This month’s decision by the Uttar Pradesh electricity authority to exclude commercial, industrial and public buildings from access to net metering will hinder the state’s ability to reach its 2022 solar target, according to an Indian solar industry lobby group.
The National Solar Energy Federation Of India (NSEFI) has written to the Uttar Pradesh Electricity Regulatory Commission (UPERC) about the decision, which it says also penalizes schools and government buildings, which have already embarked upon installing solar systems in the belief they would benefit from net metering payments.
The remuneration schemes available in the state for the two types of small-scale solar generation differ markedly. Net metering in Uttar Pradesh offers generators Rs2/kWh for any power fed into the grid after self-consumption. Gross metering, however, which stipulates all the energy generated by solar systems has to be fed into the grid, secures a much lower return, based on the weighted average of tariffs negotiated in the state for PV projects with a capacity of more than 5 MW in the previous 12 months. In a nation that has made global headlines for miserly tariffs, the difference from net metering is stark.
Net metering for all
NSEFI has asked Uttar Pradesh New & Renewable Development Agency (UPNEDA) to extend the net metering regime to all solar projects recently allocated by the agency in its 500 MW procurement round in October. After UPNEDA held the oversubscribed tender, UPERC then announced in its Rooftop Solar PV Regulations 2019 document, on January 4, that only agricultural and residential systems would come under the net metering regime, leaving commercial and industrial buildings out in the cold, as well as public buildings.
Lobby group NSEFI says the net metering tariff should also be permitted to private rooftop solar installations approved in the state before the January announcement.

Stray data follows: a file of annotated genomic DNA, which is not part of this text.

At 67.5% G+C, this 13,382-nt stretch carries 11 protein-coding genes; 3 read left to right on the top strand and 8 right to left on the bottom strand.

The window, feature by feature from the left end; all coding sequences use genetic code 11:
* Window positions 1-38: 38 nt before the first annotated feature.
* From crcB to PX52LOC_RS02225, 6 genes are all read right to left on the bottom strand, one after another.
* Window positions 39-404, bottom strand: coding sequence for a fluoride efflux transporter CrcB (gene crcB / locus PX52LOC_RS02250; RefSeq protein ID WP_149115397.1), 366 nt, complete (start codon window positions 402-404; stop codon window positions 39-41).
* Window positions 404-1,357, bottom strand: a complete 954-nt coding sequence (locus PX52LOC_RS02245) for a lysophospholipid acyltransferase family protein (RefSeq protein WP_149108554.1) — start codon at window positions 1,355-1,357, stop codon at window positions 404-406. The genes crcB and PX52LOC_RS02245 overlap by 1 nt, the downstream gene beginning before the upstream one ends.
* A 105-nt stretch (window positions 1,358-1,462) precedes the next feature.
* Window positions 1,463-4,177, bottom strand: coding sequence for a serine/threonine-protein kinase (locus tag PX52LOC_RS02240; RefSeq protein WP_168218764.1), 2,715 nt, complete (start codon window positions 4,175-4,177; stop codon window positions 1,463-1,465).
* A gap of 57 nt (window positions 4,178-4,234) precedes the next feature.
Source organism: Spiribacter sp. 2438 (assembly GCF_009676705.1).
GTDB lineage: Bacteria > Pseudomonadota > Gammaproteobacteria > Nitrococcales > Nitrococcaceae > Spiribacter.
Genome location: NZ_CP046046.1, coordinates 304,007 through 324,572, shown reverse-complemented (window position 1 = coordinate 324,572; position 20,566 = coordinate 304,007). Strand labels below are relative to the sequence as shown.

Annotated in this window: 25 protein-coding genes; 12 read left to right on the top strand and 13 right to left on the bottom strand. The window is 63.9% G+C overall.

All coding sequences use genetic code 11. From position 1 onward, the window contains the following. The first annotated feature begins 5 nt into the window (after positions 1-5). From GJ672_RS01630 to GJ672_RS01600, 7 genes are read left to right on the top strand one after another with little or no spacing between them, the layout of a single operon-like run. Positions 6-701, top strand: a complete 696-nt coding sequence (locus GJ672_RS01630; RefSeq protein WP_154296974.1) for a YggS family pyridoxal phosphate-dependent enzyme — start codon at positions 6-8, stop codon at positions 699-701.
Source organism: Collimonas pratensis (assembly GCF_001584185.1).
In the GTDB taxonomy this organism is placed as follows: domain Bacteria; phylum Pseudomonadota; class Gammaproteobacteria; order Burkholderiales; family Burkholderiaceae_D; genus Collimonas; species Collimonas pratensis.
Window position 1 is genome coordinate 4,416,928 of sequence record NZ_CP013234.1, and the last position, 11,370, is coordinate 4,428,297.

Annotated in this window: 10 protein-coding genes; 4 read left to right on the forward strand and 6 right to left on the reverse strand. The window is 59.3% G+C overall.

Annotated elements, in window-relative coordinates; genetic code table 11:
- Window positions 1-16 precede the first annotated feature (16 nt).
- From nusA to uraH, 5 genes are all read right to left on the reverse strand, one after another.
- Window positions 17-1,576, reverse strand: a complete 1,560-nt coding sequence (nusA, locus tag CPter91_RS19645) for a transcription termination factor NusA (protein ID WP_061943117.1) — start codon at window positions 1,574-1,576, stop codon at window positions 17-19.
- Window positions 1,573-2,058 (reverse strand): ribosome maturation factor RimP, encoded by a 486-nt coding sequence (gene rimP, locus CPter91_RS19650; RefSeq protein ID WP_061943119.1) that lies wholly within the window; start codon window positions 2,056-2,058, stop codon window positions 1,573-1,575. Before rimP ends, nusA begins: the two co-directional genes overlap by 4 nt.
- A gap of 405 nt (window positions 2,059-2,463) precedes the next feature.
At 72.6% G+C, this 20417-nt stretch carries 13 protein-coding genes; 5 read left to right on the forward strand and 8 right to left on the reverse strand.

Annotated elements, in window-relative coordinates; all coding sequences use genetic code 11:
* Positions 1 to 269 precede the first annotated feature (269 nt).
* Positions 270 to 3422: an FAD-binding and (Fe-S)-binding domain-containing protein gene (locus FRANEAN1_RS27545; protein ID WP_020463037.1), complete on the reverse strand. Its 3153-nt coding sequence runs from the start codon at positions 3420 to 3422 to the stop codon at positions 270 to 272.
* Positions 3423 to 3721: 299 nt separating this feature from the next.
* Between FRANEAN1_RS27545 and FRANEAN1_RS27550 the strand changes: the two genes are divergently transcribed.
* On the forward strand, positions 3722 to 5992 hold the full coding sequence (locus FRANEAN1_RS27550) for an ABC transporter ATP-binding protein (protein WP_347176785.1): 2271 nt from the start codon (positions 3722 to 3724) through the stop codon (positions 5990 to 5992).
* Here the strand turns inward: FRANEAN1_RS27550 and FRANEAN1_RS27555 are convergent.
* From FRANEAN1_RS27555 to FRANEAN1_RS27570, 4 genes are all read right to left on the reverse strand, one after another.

“Over the past year many educational institutions and government organisations had taken up installation of rooftop solar power plants on their buildings under letters of intent issued by UPNEDA to solar companies,” said NSEFI in its letter to the state body. “In the agreements signed by UPNEDA with the solar power developers during the last quarter of 2018 … it was speciﬁcally mentioned that all these rooftop solar power plants shall be connected to the DISCOM [distribution company] distribution system through net meters so that the surplus electricity generated from these plants during holidays or during the time when [the] internal load of a consumer is less, is fed to the grid so that electricity generated from these plants does not go [to] waste. Such excess electricity fed to [the] DISCOM distribution system (grid) gets adjusted in consumers’ electricity bills of subsequent months.
Problems for consumers
“Suddenly, there is a UPERC Notiﬁcation on Roof Top Solar PV Grid Interactive Systems Gross/Net Metering Regulations, 2019 – dated January 4, 2019 – vide which it has discontinued the net metering facility to all electricity consumers including such educational institutions who were in the process of installing rooftop solar power plants for their captive use … as per the announced policy of the government.
“Further, there are many other transactions wherein solar rooftop installations are in advanced stages and application for net metering has been made to the relevant DlSCOMs before the new regulations have been issued by UPERC.
“Pursuant to issuance of new regulations, no DISCOM is allowing [or] approving net metering for the consumers, for which investments have already been made. This has not only created serious problems to all those consumers whose solar plants are under installation, but such a decision shall also have an adverse impact on [the] UP government’s target to add 4,300 MW of power from solar by 2022.”
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